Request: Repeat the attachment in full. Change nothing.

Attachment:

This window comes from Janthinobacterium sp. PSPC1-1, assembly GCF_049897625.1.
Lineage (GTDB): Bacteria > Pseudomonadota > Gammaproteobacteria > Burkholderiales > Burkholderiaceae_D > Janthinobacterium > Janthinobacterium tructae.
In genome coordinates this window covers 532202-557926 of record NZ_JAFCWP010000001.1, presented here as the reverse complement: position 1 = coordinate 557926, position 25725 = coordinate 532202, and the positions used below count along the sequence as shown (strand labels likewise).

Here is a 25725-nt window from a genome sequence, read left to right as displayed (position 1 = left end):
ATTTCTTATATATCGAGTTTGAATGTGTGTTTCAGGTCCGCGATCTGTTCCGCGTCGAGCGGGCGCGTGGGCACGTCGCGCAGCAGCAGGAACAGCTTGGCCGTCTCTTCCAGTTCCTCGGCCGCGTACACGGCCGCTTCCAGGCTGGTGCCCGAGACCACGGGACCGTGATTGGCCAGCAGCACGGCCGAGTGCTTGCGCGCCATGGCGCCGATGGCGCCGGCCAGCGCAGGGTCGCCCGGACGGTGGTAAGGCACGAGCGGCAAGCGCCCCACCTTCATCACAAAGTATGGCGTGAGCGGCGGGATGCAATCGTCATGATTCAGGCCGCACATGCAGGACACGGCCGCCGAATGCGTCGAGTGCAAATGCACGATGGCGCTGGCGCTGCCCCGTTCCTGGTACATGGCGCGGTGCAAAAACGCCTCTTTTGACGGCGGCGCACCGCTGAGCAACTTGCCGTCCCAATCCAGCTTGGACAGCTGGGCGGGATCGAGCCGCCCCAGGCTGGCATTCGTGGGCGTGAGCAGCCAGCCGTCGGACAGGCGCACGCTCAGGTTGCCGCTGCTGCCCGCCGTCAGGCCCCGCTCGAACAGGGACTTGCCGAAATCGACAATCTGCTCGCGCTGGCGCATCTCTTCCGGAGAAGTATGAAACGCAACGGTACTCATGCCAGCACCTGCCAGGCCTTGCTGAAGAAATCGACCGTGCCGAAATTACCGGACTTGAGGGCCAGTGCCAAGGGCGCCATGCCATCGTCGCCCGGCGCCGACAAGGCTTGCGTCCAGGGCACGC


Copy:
This window comes from Janthinobacterium sp. PSPC1-1, assembly GCF_049897625.1.
Lineage (GTDB): Bacteria > Pseudomonadota > Gammaproteobacteria > Burkholderiales > Burkholderiaceae_D > Janthinobacterium > Janthinobacterium tructae.
In genome coordinates this window covers 532202-557926 of record NZ_JAFCWP010000001.1, presented here as the reverse complement: position 1 = coordinate 557926, position 25725 = coordinate 532202, and the positions used below count along the sequence as shown (strand labels likewise).

Here is a 25725-nt window from a genome sequence, read left to right as displayed (position 1 = left end):
ATTTCTTATATATCGAGTTTGAATGTGTGTTTCAGGTCCGCGATCTGTTCCGCGTCGAGCGGGCGCGTGGGCACGTCGCGCAGCAGCAGGAACAGCTTGGCCGTCTCTTCCAGTTCCTCGGCCGCGTACACGGCCGCTTCCAGGCTGGTGCCCGAGACCACGGGACCGTGATTGGCCAGCAGCACGGCCGAGTGCTTGCGCGCCATGGCGCCGATGGCGCCGGCCAGCGCAGGGTCGCCCGGACGGTGGTAAGGCACGAGCGGCAAGCGCCCCACCTTCATCACAAAGTATGGCGTGAGCGGCGGGATGCAATCGTCATGATTCAGGCCGCACATGCAGGACACGGCCGCCGAATGCGTCGAGTGCAAATGCACGATGGCGCTGGCGCTGCCCCGTTCCTGGTACATGGCGCGGTGCAAAAACGCCTCTTTTGACGGCGGCGCACCGCTGAGCAACTTGCCGTCCCAATCCAGCTTGGACAGCTGGGCGGGATCGAGCCGCCCCAGGCTGGCATTCGTGGGCGTGAGCAGCCAGCCGTCGGACAGGCGCACGCTCAGGTTGCCGCTGCTGCCCGCCGTCAGGCCCCGCTCGAACAGGGACTTGCCGAAATCGACAATCTGCTCGCGCTGGCGCATCTCTTCCGGAGAAGTATGAAACGCAACGGTACTCATGCCAGCACCTGCCAGGCCTTGCTGAAGAAATCGACCGTGCCGAAATTACCGGACTTGAGGGCCAGTGCCAAGGGCGCCATGCCATCGTCGCCCGGCGCCGACAAGGCTTGCGTCCAGGGCACGC